Mozambique gained independence only in 1975, while Brazil cut colonial ties in the early 19th century. “We’ve both been colonized by the same country,” Couto says, “so we have an urgent need to introduce ruptures between us and them inside the same language – Portuguese.”
That common tongue makes this mentorship groundbreaking – the first writers in Portuguese paired through the Rolex Arts Initiative. They write in a language overshadowed by the ascendancy of English. Fuks notes a “perversity in this system: if you’re a Brazilian writer never published in English or French, it’s unlikely you’ll be translated in Argentina. It feels like you need to go through the English language, and European eyes, to be read by your neighbours.” Yet for Couto, “It’s probably good to be considered distant; to keep something distinct about ourselves that’s not globalized.”
That neither is from Europe doubles their sense of writing from the periphery – in places with little direct contact. As Fuks observes, “We’re in ex-colonies that see Portugal as the decadent centre you went through to go anywhere.” The mentorship year has broken those barriers, enabling them to meet around the Lusophone world: in the Azores, São Paulo in South America, and southern Africa, settings for their fiction-in-progress.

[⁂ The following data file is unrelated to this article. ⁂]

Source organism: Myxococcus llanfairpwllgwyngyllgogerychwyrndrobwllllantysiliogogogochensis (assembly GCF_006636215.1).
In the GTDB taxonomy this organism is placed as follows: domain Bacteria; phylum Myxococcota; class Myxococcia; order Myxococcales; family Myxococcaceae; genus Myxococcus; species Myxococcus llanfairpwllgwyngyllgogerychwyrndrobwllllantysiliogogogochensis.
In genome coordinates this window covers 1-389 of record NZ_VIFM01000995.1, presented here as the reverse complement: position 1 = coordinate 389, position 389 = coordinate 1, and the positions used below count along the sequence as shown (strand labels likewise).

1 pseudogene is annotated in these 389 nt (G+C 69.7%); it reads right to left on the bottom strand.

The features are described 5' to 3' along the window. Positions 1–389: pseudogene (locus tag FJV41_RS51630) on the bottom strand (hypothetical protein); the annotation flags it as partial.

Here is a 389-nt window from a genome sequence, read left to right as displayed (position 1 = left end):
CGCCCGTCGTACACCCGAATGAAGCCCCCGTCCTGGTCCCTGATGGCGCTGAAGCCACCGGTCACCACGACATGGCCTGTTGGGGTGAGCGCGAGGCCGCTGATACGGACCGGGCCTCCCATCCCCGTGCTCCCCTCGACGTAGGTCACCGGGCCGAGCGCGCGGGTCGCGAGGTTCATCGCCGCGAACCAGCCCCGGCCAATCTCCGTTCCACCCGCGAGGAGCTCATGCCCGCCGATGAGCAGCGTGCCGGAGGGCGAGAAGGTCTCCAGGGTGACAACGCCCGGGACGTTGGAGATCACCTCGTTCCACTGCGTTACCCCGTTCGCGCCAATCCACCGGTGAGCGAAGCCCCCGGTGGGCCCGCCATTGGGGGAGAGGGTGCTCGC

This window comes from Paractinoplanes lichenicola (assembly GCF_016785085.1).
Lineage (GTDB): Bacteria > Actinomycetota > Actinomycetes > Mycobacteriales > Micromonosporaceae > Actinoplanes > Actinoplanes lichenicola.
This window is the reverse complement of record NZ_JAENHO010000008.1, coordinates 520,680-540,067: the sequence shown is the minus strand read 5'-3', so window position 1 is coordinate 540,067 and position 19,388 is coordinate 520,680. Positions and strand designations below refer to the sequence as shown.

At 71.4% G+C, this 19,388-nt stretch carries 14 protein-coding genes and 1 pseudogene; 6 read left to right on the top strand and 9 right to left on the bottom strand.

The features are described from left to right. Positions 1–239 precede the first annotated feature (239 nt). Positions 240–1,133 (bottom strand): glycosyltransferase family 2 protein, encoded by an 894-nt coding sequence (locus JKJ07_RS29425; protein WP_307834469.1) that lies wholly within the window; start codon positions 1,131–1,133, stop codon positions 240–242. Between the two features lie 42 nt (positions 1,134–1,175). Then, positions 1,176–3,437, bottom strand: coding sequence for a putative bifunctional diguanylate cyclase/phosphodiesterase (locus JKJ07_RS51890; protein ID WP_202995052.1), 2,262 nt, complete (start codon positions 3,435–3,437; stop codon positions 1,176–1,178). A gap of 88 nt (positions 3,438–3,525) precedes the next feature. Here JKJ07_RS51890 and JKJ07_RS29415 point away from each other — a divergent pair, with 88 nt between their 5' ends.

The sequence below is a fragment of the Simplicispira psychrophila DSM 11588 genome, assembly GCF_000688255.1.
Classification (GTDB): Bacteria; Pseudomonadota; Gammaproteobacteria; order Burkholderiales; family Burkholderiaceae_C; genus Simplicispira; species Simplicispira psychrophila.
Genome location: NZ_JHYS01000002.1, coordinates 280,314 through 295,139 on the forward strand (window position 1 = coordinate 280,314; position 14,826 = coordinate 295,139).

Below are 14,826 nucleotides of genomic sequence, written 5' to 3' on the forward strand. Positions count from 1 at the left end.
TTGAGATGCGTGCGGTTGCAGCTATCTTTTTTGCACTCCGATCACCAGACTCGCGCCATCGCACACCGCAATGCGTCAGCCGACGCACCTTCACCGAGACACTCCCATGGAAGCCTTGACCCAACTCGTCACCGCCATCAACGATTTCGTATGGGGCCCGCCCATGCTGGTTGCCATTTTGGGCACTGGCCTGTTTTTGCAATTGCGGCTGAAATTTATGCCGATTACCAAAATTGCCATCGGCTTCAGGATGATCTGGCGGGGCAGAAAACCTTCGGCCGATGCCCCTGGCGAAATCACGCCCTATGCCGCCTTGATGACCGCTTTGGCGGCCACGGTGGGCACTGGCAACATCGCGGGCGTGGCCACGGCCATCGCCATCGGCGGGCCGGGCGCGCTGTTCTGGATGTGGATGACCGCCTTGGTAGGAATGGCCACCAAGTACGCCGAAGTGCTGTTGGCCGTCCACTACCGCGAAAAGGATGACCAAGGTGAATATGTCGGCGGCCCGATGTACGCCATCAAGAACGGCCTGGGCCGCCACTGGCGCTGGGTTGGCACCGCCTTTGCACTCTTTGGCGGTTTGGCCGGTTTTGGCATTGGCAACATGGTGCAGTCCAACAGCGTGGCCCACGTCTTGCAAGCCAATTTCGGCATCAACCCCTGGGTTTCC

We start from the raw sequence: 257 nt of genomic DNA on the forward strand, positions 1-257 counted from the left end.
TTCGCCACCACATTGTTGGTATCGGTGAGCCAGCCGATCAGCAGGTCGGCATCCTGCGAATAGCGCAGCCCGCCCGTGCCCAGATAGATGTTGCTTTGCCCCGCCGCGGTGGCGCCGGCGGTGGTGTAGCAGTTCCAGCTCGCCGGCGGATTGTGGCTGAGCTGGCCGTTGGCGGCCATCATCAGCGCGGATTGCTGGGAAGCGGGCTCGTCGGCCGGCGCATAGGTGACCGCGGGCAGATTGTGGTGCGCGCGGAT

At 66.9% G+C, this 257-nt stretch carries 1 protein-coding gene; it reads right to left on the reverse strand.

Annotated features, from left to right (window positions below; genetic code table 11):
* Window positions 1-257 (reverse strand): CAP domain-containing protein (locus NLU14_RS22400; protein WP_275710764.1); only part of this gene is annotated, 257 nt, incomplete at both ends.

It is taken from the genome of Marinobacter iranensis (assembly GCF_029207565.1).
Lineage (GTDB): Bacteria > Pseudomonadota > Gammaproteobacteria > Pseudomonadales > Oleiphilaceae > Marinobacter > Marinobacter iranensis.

Couto has written more than 30 books, translated into 20 languages, ranging from Terra Sonâmbula (Sleepwalking Land, 1992), one of Africa’s most important 20th-century novels, about the trauma of Mozambique’s 1977–1992 civil war, to A Confissão da Leoa (Confession of the Lioness, 2012).
He has won the Camões and Neustadt prizes, and was a finalist for the Man Booker International Prize 2015. Fuks, also a journalist and critic, has written five books, including A resistência (The Resistance, 2015), which won Brazil’s Jabuti Prize for best novel of 2016 and the José Saramago Prize in 2017.